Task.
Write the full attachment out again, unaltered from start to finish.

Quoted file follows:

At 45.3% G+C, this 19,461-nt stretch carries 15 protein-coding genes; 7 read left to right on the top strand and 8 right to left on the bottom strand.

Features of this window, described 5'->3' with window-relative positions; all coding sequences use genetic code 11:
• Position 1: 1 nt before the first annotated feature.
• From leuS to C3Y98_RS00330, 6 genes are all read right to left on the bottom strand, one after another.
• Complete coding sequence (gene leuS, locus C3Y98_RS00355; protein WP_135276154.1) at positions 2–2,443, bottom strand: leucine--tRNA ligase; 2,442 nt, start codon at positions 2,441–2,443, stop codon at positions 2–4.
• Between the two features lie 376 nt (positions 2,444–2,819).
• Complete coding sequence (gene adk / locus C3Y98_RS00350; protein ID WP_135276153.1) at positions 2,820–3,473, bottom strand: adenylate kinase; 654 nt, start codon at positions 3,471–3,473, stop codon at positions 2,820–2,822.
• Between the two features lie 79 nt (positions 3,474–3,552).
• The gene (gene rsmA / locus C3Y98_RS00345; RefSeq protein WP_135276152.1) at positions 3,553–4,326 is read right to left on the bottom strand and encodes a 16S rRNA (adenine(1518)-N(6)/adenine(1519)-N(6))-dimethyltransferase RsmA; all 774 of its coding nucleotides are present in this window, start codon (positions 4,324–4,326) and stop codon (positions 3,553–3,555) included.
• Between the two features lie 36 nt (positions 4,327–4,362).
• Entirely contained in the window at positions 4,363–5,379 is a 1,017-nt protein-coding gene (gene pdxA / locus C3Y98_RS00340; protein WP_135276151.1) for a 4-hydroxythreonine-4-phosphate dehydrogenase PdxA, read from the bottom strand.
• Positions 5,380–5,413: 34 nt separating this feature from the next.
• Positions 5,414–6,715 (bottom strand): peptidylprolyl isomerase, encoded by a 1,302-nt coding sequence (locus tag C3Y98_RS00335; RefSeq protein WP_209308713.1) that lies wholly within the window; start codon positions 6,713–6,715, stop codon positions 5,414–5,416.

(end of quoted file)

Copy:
At 45.3% G+C, this 19,461-nt stretch carries 15 protein-coding genes; 7 read left to right on the top strand and 8 right to left on the bottom strand.

Features of this window, described 5'->3' with window-relative positions; all coding sequences use genetic code 11:
• Position 1: 1 nt before the first annotated feature.
• From leuS to C3Y98_RS00330, 6 genes are all read right to left on the bottom strand, one after another.
• Complete coding sequence (gene leuS, locus C3Y98_RS00355; protein WP_135276154.1) at positions 2–2,443, bottom strand: leucine--tRNA ligase; 2,442 nt, start codon at positions 2,441–2,443, stop codon at positions 2–4.
• Between the two features lie 376 nt (positions 2,444–2,819).
• Complete coding sequence (gene adk / locus C3Y98_RS00350; protein ID WP_135276153.1) at positions 2,820–3,473, bottom strand: adenylate kinase; 654 nt, start codon at positions 3,471–3,473, stop codon at positions 2,820–2,822.
• Between the two features lie 79 nt (positions 3,474–3,552).
• The gene (gene rsmA / locus C3Y98_RS00345; RefSeq protein WP_135276152.1) at positions 3,553–4,326 is read right to left on the bottom strand and encodes a 16S rRNA (adenine(1518)-N(6)/adenine(1519)-N(6))-dimethyltransferase RsmA; all 774 of its coding nucleotides are present in this window, start codon (positions 4,324–4,326) and stop codon (positions 3,553–3,555) included.
• Between the two features lie 36 nt (positions 4,327–4,362).
• Entirely contained in the window at positions 4,363–5,379 is a 1,017-nt protein-coding gene (gene pdxA / locus C3Y98_RS00340; protein WP_135276151.1) for a 4-hydroxythreonine-4-phosphate dehydrogenase PdxA, read from the bottom strand.
• Positions 5,380–5,413: 34 nt separating this feature from the next.
• Positions 5,414–6,715 (bottom strand): peptidylprolyl isomerase, encoded by a 1,302-nt coding sequence (locus tag C3Y98_RS00335; RefSeq protein WP_209308713.1) that lies wholly within the window; start codon positions 6,713–6,715, stop codon positions 5,414–5,416.